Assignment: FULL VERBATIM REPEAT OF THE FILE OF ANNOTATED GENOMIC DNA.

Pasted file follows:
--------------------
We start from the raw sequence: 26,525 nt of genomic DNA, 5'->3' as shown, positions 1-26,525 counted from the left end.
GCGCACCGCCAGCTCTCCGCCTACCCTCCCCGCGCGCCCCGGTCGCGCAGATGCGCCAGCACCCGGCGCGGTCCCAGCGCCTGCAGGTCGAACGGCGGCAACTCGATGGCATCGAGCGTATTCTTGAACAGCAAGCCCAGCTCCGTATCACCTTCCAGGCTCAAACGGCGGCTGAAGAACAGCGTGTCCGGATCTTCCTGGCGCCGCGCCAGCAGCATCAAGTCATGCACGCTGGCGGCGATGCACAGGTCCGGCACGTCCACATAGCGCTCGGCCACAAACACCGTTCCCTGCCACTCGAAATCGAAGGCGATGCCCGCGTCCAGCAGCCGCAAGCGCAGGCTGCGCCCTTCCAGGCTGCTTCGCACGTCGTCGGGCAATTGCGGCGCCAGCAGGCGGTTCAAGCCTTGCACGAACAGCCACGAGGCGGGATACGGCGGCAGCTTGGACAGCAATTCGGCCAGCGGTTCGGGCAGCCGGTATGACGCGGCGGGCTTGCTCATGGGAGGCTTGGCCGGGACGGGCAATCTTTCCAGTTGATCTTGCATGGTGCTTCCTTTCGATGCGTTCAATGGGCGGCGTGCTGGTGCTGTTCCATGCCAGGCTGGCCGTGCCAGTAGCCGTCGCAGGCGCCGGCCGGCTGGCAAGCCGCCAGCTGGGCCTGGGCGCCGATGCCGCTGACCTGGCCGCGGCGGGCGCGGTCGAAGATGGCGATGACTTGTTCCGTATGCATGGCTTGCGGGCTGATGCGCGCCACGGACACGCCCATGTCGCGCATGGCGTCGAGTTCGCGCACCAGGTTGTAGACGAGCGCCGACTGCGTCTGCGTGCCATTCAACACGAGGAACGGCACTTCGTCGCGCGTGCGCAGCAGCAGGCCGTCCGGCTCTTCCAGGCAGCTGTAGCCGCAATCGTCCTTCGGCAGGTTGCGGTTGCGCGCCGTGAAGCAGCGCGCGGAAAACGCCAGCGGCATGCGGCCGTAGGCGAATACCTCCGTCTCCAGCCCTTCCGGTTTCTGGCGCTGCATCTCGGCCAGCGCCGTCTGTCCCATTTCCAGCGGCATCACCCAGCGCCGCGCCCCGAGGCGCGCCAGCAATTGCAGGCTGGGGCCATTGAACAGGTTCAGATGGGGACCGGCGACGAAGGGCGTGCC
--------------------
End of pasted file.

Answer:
We start from the raw sequence: 26,525 nt of genomic DNA, 5'->3' as shown, positions 1-26,525 counted from the left end.
GCGCACCGCCAGCTCTCCGCCTACCCTCCCCGCGCGCCCCGGTCGCGCAGATGCGCCAGCACCCGGCGCGGTCCCAGCGCCTGCAGGTCGAACGGCGGCAACTCGATGGCATCGAGCGTATTCTTGAACAGCAAGCCCAGCTCCGTATCACCTTCCAGGCTCAAACGGCGGCTGAAGAACAGCGTGTCCGGATCTTCCTGGCGCCGCGCCAGCAGCATCAAGTCATGCACGCTGGCGGCGATGCACAGGTCCGGCACGTCCACATAGCGCTCGGCCACAAACACCGTTCCCTGCCACTCGAAATCGAAGGCGATGCCCGCGTCCAGCAGCCGCAAGCGCAGGCTGCGCCCTTCCAGGCTGCTTCGCACGTCGTCGGGCAATTGCGGCGCCAGCAGGCGGTTCAAGCCTTGCACGAACAGCCACGAGGCGGGATACGGCGGCAGCTTGGACAGCAATTCGGCCAGCGGTTCGGGCAGCCGGTATGACGCGGCGGGCTTGCTCATGGGAGGCTTGGCCGGGACGGGCAATCTTTCCAGTTGATCTTGCATGGTGCTTCCTTTCGATGCGTTCAATGGGCGGCGTGCTGGTGCTGTTCCATGCCAGGCTGGCCGTGCCAGTAGCCGTCGCAGGCGCCGGCCGGCTGGCAAGCCGCCAGCTGGGCCTGGGCGCCGATGCCGCTGACCTGGCCGCGGCGGGCGCGGTCGAAGATGGCGATGACTTGTTCCGTATGCATGGCTTGCGGGCTGATGCGCGCCACGGACACGCCCATGTCGCGCATGGCGTCGAGTTCGCGCACCAGGTTGTAGACGAGCGCCGACTGCGTCTGCGTGCCATTCAACACGAGGAACGGCACTTCGTCGCGCGTGCGCAGCAGCAGGCCGTCCGGCTCTTCCAGGCAGCTGTAGCCGCAATCGTCCTTCGGCAGGTTGCGGTTGCGCGCCGTGAAGCAGCGCGCGGAAAACGCCAGCGGCATGCGGCCGTAGGCGAATACCTCCGTCTCCAGCCCTTCCGGTTTCTGGCGCTGCATCTCGGCCAGCGCCGTCTGTCCCATTTCCAGCGGCATCACCCAGCGCCGCGCCCCGAGGCGCGCCAGCAATTGCAGGCTGGGGCCATTGAACAGGTTCAGATGGGGACCGGCGACGAAGGGCGTGCC